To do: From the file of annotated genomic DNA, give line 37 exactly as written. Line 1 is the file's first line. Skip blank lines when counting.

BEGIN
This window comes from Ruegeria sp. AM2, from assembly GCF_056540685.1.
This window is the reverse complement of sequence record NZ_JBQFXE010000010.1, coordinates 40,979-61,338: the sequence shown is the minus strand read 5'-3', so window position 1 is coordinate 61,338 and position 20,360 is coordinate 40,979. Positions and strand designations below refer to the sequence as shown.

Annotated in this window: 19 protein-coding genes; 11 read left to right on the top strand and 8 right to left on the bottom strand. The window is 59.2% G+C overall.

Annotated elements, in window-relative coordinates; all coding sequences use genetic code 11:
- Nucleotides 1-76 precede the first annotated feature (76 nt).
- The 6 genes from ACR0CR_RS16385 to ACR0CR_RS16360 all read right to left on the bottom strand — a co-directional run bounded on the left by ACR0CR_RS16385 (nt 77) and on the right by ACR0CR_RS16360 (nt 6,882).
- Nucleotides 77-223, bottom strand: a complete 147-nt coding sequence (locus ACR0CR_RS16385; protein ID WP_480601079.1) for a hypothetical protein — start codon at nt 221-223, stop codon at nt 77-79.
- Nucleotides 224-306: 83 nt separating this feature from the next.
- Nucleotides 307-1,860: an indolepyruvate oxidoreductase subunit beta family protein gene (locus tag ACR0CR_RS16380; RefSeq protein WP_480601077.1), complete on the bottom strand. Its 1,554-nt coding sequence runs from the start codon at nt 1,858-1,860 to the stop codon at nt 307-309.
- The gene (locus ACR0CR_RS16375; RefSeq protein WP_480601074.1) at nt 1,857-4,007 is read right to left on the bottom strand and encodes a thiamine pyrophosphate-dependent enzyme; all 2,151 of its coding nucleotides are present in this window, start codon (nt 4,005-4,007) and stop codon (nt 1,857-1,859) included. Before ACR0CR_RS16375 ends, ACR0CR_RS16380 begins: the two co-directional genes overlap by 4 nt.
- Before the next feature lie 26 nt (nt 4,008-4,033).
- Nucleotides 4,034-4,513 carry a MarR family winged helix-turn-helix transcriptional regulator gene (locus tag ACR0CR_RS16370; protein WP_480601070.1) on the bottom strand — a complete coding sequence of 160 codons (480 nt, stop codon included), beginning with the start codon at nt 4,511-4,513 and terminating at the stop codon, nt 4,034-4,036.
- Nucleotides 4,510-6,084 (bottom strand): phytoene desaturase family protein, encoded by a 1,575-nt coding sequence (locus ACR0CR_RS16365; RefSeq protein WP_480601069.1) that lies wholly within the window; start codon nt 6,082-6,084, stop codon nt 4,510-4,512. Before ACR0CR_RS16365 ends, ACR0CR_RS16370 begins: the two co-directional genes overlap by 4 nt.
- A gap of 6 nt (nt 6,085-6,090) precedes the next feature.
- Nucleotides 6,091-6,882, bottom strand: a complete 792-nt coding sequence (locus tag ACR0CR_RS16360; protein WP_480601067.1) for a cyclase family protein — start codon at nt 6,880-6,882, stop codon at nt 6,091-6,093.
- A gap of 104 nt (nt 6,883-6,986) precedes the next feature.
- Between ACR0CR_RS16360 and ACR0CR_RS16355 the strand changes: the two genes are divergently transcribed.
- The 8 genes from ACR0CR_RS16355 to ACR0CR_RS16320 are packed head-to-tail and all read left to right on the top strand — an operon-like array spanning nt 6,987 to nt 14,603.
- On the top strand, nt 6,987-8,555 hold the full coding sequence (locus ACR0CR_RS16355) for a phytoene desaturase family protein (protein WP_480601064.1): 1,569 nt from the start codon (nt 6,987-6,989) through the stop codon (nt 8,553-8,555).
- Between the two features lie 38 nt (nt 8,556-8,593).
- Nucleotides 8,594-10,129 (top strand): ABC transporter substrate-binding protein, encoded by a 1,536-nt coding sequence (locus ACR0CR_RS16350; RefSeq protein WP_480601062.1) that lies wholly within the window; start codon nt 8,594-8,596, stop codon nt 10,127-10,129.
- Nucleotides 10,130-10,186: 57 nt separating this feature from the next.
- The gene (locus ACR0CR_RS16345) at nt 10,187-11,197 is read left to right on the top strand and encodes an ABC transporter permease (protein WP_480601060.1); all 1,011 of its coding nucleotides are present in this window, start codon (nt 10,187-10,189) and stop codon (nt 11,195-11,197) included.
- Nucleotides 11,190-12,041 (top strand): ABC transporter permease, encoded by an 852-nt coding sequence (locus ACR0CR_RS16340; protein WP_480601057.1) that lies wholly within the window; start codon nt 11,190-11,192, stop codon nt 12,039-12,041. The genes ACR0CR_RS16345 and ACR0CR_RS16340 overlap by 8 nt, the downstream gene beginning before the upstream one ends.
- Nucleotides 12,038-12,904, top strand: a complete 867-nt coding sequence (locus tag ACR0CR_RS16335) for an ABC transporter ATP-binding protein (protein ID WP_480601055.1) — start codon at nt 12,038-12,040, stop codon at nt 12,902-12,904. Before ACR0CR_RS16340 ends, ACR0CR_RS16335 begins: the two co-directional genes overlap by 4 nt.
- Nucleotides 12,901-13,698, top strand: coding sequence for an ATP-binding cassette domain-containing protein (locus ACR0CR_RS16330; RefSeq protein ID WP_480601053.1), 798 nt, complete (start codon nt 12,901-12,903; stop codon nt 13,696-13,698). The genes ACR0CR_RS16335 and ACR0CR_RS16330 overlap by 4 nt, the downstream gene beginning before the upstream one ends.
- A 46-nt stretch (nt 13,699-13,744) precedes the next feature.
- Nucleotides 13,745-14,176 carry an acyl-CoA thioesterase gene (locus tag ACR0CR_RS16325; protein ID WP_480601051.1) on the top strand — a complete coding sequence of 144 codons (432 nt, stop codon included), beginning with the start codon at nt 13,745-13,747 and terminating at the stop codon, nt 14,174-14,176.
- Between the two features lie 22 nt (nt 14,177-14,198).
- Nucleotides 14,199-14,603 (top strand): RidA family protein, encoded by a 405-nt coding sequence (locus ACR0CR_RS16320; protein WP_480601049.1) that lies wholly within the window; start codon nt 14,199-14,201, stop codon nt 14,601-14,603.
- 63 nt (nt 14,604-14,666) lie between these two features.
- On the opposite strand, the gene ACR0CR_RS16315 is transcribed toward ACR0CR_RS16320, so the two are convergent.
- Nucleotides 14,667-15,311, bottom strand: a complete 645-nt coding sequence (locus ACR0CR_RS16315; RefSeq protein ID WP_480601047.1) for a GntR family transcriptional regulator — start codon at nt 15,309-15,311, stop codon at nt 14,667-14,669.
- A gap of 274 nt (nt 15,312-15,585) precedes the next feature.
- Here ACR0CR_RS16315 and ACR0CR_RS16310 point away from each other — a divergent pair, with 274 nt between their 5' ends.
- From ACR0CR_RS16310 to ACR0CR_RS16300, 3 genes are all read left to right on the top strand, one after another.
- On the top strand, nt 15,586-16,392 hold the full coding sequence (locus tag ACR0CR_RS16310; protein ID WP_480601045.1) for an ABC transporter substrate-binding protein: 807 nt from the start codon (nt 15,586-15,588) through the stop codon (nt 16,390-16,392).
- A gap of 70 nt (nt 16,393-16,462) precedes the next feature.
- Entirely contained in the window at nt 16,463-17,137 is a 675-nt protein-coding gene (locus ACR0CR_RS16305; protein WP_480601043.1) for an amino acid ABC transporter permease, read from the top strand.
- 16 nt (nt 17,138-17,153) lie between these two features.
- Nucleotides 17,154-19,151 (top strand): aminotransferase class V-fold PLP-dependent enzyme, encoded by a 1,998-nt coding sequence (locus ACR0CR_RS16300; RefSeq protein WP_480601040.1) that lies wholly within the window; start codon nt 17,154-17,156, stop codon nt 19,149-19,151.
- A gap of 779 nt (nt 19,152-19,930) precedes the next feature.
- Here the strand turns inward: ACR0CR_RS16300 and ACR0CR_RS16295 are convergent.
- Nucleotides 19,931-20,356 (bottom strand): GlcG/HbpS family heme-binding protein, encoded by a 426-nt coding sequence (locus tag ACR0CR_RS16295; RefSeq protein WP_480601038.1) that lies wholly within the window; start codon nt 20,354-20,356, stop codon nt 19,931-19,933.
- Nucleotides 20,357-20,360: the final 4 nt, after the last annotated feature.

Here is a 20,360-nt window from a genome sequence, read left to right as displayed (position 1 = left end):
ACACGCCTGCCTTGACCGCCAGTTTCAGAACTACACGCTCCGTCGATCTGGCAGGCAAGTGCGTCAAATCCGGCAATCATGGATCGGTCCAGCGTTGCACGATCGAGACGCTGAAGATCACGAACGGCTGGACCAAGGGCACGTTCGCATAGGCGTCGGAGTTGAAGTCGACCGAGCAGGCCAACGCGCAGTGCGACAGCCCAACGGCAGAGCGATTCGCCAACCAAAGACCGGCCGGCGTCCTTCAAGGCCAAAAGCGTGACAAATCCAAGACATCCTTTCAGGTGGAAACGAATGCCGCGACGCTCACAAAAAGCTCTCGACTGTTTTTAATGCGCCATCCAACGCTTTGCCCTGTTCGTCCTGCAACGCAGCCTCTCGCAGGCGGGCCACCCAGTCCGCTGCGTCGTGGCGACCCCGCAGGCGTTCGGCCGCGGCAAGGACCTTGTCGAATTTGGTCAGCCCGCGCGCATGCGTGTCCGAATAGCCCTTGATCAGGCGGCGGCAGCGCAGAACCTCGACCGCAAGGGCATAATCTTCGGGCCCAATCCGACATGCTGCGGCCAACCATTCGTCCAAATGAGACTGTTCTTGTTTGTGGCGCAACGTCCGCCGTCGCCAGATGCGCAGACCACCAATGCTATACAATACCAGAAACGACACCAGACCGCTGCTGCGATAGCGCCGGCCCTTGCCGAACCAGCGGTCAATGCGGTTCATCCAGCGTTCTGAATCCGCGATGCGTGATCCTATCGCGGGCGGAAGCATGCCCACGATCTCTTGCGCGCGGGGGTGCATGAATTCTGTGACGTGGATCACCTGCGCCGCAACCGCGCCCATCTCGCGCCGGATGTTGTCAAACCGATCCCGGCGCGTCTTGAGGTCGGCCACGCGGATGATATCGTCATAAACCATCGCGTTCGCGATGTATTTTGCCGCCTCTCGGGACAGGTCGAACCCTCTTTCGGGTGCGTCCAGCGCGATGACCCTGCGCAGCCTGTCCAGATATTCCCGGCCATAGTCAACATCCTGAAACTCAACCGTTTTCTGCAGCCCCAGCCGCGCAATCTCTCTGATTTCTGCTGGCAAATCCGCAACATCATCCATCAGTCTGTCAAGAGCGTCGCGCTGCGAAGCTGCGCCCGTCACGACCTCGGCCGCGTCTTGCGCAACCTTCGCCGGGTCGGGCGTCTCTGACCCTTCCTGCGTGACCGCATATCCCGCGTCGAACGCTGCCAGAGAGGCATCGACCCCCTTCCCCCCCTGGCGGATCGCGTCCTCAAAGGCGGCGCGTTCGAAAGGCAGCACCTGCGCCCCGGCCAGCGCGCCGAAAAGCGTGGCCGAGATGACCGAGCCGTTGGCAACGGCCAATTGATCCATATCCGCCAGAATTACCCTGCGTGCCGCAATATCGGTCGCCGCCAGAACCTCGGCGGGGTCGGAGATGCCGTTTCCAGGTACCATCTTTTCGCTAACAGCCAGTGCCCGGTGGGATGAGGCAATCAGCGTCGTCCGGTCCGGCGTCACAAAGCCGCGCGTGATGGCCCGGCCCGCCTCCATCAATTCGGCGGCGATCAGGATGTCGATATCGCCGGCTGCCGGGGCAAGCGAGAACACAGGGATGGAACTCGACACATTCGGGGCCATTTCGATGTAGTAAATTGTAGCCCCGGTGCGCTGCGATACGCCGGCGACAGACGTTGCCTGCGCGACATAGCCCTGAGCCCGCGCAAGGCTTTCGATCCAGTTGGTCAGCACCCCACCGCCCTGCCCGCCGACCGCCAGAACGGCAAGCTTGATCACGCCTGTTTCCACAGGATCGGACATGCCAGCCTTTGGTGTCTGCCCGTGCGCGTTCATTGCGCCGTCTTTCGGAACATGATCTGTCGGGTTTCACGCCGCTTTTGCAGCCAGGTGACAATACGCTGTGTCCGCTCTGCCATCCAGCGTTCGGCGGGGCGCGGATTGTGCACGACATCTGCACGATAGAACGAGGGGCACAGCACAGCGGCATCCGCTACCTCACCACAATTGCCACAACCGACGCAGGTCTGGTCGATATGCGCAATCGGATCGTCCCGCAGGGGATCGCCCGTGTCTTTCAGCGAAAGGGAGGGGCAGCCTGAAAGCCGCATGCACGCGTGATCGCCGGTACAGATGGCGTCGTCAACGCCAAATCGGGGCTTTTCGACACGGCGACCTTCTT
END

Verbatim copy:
- On the top strand, nt 15,586-16,392 hold the full coding sequence (locus tag ACR0CR_RS16310; protein ID WP_480601045.1) for an ABC transporter substrate-binding protein: 807 nt from the start codon (nt 15,586-15,588) through the stop codon (nt 16,390-16,392).